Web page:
See how landscape painters across the centuries have pitted their brushes against the infinite variety of nature.
This display of landscape oil sketches by European masters active between about 1700 and 1900 complements the exhibition Through American Eyes: Frederic Church and the Landscape Oil Sketch in Room 1.
The works have been selected from the Gere Collection, on long-term loan to the National Gallery, as well as the Gallery’s own collection.
About landscape oil sketches
Sketching out of doors was a valuable test of skill and artists often made these quick oil sketches as training for the hand and eye. Some were then completed in the studio.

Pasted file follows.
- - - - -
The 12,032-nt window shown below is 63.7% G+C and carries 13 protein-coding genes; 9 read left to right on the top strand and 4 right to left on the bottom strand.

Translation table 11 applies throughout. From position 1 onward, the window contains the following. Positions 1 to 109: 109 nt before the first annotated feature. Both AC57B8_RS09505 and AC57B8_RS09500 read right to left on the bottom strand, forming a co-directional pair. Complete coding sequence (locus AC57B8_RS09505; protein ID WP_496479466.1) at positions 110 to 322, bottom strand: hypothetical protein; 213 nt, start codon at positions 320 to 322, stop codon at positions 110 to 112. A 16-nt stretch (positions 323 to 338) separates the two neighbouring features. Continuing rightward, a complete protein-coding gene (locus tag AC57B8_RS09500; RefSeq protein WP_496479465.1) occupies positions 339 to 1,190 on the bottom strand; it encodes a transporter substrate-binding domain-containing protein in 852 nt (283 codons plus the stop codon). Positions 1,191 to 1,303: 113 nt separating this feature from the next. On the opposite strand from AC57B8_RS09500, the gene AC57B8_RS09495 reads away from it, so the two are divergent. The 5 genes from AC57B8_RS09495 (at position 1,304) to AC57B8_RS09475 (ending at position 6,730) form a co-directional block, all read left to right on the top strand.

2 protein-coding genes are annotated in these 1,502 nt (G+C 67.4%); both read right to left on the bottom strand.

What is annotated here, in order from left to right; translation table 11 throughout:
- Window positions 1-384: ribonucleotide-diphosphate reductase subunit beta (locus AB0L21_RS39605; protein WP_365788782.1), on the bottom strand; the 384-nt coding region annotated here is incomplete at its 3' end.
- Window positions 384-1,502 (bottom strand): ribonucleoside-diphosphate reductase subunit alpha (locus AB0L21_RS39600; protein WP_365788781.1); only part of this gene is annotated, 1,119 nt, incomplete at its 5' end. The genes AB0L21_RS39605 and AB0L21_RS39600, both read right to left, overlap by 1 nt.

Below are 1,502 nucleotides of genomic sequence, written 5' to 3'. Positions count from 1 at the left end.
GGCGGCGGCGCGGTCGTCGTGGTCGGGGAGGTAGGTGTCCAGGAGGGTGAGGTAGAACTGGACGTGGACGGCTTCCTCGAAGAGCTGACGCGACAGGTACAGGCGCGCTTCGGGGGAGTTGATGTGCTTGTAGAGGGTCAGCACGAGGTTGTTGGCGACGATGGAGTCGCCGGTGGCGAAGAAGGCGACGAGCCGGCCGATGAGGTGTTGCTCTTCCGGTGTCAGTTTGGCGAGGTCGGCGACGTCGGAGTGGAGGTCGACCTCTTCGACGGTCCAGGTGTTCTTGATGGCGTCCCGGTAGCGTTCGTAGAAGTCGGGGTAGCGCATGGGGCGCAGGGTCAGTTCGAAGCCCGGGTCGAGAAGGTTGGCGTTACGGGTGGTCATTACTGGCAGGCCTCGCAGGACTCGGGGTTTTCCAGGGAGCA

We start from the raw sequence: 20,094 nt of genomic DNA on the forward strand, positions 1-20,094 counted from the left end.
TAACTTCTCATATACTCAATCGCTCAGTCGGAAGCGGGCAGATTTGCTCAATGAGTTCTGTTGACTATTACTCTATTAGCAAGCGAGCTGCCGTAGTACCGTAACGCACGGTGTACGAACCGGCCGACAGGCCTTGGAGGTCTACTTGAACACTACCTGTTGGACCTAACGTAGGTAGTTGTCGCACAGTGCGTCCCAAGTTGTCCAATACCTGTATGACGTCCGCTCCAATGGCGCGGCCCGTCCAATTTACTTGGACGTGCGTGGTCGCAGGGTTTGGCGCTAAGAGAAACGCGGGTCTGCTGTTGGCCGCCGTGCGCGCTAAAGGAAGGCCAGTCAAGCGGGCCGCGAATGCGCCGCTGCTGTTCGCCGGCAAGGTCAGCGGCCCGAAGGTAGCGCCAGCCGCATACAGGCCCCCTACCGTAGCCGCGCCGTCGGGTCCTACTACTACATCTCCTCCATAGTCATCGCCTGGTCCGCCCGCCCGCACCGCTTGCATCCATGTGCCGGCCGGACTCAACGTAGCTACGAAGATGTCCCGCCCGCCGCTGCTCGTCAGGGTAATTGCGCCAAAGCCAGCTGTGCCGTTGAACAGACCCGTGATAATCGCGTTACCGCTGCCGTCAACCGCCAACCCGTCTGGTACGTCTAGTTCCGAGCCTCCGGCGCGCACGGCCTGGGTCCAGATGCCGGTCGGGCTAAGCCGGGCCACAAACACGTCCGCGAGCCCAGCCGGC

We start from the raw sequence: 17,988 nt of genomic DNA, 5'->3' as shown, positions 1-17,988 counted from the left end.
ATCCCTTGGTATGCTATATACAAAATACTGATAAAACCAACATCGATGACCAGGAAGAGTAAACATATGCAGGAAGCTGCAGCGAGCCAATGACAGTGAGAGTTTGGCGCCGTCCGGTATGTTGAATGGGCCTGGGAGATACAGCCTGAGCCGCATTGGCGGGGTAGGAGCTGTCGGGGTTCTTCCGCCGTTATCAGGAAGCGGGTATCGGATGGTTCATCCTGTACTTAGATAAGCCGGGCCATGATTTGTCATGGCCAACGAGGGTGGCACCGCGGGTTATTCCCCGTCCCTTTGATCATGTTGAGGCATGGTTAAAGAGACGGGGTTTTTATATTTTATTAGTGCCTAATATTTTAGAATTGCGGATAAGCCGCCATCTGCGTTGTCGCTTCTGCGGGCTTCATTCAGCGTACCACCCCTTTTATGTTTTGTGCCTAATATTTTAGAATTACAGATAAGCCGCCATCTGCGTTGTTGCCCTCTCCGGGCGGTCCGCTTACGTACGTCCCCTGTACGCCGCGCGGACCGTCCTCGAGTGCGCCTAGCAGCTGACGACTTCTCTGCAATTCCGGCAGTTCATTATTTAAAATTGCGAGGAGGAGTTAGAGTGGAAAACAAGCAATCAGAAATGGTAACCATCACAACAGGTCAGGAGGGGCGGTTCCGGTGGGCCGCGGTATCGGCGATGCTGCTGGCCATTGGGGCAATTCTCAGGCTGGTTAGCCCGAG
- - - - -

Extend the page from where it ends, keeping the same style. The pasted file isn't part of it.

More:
Whilst the sketches were rarely intended for public exhibition they offer tremendous freshness and beauty, and it was this quality that John and Charlotte Gere identified when they began collecting these works in the 1950s.
Certain aspects of nature were specifically sought-after as subjects. Running water, tree branches and trunks, and scudding clouds were considered as being particularly useful for learning to capture the fleeting effects of nature. Rock faces and ruins were also favoured motifs.
Detail from Carl Blechen, The Capuchin Convent at Amalfi, about 1829. The Gere Collection, on long-term loan to the National Gallery © Private collection 2000. Used by permission.